Relaxation Strategies

Believe it or not, relaxing your mind and body can also be of great help to your visual therapy. The tension in your body, especially your face and the upper part of your body, can adversely affect your vision. Loosening your jaw and relaxing your forehead and shoulders makes blood and oxygen circulation better not just in these parts but also in your eyes.

Better circulation means better cleansing of your body, as it enhances the function of your circulatory and lymphatic system, thereby eliminating the toxins that are detrimental to your vision. Even proper posture can have an effect on your vision, as postural imbalances can increase the tension in the upper part of your body.

Breathing exercises are also important not just for lung expansion but also for better circulation. Remember that 30% of the oxygen that you inhale goes to your muscles, nerves, brain and eyes. Notice that you cannot concentrate on anything when you are breathing shallowly and irregularly. Rhythmic breathing can help you in concentrating, as well as in eliminating strain and fatigue in your eyes.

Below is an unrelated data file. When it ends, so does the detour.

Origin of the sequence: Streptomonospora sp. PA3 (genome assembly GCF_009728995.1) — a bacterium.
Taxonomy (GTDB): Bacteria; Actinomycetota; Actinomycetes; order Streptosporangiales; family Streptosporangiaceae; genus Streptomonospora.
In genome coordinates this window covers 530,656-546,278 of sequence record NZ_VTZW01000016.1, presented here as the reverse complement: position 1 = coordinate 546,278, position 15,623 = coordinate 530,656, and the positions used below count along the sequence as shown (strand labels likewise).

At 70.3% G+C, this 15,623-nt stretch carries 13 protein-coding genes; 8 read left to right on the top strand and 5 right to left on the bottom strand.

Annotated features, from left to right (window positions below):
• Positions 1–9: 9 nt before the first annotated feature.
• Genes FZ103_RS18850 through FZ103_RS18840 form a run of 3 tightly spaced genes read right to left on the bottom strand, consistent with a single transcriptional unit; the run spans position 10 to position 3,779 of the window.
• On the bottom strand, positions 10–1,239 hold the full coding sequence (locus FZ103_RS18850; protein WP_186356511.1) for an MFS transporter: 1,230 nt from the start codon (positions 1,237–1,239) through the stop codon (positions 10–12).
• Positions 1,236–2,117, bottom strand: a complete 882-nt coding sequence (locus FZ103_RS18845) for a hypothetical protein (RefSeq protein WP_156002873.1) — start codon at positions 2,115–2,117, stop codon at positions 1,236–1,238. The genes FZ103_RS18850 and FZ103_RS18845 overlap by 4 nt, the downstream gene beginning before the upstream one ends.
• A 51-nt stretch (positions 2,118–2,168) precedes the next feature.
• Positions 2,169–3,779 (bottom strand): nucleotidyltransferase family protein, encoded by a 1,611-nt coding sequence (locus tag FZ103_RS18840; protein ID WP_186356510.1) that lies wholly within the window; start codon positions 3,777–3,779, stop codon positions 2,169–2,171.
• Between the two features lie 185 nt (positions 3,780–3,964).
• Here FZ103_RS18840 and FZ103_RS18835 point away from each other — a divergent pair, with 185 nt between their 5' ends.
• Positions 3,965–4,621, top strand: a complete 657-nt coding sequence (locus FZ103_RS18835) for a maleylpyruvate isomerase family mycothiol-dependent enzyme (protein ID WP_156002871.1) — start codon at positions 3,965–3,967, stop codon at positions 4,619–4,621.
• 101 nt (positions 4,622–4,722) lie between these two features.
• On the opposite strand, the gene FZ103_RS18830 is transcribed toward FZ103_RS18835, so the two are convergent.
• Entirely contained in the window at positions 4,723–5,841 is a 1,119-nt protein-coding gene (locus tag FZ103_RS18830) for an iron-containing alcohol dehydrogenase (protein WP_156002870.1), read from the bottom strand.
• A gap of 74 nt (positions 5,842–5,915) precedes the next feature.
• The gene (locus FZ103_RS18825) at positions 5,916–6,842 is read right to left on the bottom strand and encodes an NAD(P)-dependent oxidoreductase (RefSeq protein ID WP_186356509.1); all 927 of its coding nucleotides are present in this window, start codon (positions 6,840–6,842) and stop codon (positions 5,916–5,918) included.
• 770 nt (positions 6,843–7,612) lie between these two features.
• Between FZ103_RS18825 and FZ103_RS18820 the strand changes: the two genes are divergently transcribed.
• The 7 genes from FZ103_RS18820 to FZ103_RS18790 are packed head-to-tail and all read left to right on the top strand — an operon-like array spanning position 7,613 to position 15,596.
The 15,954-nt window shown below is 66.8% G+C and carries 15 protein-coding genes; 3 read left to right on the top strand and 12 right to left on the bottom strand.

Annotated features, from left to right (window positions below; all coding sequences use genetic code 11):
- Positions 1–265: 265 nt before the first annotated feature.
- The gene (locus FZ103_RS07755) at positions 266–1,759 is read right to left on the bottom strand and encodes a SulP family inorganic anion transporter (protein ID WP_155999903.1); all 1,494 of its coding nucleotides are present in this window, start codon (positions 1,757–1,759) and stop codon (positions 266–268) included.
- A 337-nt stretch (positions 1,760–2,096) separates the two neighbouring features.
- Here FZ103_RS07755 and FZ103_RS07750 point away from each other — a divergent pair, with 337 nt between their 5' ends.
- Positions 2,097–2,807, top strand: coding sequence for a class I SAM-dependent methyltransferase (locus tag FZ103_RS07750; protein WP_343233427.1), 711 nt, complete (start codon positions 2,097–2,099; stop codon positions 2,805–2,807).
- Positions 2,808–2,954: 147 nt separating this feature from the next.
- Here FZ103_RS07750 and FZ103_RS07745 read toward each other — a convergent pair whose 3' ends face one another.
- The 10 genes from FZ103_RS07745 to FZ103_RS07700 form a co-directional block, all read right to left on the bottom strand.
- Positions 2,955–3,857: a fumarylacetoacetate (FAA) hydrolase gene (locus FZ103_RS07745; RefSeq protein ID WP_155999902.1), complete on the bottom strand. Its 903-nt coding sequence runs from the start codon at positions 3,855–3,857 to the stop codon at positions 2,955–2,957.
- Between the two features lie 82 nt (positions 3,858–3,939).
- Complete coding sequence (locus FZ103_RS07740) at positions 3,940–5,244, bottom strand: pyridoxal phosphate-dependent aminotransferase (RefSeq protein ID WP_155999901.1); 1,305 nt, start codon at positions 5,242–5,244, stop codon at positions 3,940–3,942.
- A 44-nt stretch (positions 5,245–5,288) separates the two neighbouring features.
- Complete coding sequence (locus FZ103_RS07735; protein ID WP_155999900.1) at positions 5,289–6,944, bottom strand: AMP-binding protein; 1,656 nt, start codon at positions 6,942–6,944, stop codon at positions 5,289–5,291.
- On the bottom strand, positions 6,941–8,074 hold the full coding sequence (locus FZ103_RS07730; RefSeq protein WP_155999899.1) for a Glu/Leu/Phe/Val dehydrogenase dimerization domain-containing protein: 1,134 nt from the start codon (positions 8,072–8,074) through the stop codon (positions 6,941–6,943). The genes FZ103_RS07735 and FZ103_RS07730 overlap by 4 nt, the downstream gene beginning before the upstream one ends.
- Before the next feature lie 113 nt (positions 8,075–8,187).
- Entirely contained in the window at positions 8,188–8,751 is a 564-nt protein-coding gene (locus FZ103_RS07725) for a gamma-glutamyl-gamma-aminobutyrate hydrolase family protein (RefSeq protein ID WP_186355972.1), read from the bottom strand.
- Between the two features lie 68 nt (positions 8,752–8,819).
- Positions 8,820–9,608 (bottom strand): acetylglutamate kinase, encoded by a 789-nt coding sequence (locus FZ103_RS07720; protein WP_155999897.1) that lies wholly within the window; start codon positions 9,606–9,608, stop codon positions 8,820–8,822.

Aerobic activities, such as running and swimming, are one of the best ways to train your breathing techniques and hence, improve your vision.

Eye Exercises


You can also employ some exercises and relaxation techniques in your eyes to aid you in your visual training. Palming is one way of relaxing your eyes. This is done by closing your eyes and cupping your palms over them. This helps you achieve total darkness, which makes your eyes rest completely.